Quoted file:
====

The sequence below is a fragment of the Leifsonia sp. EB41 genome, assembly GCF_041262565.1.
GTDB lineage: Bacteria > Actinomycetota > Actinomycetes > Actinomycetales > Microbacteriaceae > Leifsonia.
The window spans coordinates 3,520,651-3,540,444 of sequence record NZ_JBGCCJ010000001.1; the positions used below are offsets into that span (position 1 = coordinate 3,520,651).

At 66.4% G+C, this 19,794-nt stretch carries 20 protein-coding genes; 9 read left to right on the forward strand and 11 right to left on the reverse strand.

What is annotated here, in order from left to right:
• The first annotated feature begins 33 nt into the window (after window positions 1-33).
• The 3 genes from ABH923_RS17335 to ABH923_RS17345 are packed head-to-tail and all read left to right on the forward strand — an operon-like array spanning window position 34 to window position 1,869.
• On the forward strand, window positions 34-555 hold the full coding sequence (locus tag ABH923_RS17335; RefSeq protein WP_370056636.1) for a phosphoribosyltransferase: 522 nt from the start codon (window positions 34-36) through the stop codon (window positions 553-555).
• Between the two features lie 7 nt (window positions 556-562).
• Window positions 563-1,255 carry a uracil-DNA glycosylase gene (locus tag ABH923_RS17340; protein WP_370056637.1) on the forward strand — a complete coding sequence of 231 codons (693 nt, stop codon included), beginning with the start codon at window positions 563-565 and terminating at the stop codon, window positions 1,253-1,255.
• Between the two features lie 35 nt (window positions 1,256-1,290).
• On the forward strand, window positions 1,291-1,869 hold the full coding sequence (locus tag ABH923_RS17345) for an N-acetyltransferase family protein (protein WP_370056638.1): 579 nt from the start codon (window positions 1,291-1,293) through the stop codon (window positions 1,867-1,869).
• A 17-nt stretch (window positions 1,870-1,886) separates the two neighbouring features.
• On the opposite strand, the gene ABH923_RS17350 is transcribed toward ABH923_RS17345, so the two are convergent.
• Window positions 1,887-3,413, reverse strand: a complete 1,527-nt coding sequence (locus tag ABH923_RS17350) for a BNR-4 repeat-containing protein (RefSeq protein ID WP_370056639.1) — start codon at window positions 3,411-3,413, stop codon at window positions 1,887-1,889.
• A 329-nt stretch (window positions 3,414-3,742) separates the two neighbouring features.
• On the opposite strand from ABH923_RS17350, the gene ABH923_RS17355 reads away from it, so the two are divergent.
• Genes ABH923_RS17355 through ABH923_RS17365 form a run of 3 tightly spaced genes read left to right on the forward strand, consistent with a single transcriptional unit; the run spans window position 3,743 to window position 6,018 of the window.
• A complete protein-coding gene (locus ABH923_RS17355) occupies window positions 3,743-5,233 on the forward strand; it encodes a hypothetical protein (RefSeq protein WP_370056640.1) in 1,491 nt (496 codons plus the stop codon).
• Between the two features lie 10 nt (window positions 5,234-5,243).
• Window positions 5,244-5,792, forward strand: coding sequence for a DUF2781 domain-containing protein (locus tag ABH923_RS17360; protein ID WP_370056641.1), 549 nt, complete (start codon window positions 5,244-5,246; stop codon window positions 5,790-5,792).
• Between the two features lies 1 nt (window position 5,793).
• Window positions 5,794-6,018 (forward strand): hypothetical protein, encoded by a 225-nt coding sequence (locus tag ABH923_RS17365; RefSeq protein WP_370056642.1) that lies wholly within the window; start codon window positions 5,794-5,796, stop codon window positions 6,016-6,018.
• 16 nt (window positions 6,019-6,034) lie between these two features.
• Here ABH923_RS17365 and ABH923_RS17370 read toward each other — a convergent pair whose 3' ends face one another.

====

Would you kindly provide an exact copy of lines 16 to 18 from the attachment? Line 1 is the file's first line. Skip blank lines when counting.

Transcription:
• A 329-nt stretch (window positions 3,414-3,742) separates the two neighbouring features.
• On the opposite strand from ABH923_RS17350, the gene ABH923_RS17355 reads away from it, so the two are divergent.
• Genes ABH923_RS17355 through ABH923_RS17365 form a run of 3 tightly spaced genes read left to right on the forward strand, consistent with a single transcriptional unit; the run spans window position 3,743 to window position 6,018 of the window.